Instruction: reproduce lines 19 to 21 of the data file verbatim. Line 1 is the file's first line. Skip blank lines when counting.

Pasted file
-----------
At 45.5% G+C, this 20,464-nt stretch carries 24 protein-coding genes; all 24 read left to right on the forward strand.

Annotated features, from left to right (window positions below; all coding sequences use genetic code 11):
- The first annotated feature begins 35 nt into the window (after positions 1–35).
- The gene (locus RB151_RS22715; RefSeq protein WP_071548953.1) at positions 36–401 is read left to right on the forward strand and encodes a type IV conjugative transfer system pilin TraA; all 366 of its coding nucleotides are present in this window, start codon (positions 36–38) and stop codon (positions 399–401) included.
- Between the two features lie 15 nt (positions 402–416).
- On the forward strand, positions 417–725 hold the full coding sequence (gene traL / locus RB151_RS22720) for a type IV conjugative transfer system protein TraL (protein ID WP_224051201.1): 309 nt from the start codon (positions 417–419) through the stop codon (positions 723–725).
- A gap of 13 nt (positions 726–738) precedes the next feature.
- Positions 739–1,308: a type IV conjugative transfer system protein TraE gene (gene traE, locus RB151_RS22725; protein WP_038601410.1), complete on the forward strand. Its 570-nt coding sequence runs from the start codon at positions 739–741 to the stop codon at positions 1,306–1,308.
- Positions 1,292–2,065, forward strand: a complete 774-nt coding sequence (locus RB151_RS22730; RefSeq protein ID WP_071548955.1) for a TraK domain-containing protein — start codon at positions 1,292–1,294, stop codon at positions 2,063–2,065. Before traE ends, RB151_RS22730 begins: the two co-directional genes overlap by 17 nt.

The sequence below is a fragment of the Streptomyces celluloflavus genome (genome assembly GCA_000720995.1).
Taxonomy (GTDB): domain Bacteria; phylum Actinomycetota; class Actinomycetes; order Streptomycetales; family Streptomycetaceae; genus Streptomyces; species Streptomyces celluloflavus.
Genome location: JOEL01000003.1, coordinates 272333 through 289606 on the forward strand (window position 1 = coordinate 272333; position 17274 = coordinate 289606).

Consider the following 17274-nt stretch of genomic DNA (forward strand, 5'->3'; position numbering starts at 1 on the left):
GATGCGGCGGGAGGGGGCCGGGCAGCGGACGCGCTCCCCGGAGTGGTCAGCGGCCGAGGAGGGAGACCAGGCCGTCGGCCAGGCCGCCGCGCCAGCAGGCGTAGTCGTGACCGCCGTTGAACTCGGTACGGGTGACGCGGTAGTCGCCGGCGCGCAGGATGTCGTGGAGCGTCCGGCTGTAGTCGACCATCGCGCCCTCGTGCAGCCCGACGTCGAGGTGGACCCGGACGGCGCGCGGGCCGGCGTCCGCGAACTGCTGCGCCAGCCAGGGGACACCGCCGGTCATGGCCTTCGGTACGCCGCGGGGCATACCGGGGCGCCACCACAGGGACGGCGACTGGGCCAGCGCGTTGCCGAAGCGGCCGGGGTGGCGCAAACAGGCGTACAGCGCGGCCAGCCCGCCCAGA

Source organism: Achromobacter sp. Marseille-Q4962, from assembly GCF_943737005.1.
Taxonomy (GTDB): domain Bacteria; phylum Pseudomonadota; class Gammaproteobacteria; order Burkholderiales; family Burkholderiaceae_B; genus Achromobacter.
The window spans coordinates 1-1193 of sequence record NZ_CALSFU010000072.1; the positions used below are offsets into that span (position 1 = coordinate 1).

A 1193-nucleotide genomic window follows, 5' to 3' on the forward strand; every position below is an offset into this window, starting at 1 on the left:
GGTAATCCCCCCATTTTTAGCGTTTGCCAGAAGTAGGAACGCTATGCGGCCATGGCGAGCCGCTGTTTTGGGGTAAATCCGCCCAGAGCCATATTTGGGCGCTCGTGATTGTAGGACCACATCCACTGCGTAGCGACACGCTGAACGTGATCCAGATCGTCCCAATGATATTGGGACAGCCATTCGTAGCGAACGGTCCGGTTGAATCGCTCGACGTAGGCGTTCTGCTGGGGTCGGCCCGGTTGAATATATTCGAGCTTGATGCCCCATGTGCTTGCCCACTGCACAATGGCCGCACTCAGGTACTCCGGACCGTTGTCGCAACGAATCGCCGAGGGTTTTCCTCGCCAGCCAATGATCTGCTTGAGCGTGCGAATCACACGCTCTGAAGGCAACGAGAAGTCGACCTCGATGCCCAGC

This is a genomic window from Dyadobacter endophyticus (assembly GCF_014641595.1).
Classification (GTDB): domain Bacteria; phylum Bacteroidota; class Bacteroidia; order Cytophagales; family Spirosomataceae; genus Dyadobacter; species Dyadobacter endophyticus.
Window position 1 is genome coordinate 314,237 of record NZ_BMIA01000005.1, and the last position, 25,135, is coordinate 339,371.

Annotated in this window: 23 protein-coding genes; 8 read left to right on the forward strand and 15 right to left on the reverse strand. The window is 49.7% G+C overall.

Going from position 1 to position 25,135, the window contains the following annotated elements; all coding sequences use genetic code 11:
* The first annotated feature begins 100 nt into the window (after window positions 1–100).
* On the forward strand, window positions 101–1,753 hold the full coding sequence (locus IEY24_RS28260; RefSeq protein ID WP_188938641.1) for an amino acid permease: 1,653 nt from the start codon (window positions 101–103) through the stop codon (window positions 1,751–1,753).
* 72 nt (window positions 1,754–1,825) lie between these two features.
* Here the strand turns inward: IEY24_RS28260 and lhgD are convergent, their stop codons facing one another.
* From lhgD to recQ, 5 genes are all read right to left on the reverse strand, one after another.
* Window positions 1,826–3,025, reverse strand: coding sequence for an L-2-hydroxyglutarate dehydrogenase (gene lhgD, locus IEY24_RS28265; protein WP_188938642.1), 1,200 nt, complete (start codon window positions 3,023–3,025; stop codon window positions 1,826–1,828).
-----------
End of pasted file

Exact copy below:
GGTAATCCCCCCATTTTTAGCGTTTGCCAGAAGTAGGAACGCTATGCGGCCATGGCGAGCCGCTGTTTTGGGGTAAATCCGCCCAGAGCCATATTTGGGCGCTCGTGATTGTAGGACCACATCCACTGCGTAGCGACACGCTGAACGTGATCCAGATCGTCCCAATGATATTGGGACAGCCATTCGTAGCGAACGGTCCGGTTGAATCGCTCGACGTAGGCGTTCTGCTGGGGTCGGCCCGGTTGAATATATTCGAGCTTGATGCCCCATGTGCTTGCCCACTGCACAATGGCCGCACTCAGGTACTCCGGACCGTTGTCGCAACGAATCGCCGAGGGTTTTCCTCGCCAGCCAATGATCTGCTTGAGCGTGCGAATCACACGCTCTGAAGGCAACGAGAAGTCGACCTCGATGCCCAGC

This is a genomic window from Dyadobacter endophyticus (assembly GCF_014641595.1).
Classification (GTDB): domain Bacteria; phylum Bacteroidota; class Bacteroidia; order Cytophagales; family Spirosomataceae; genus Dyadobacter; species Dyadobacter endophyticus.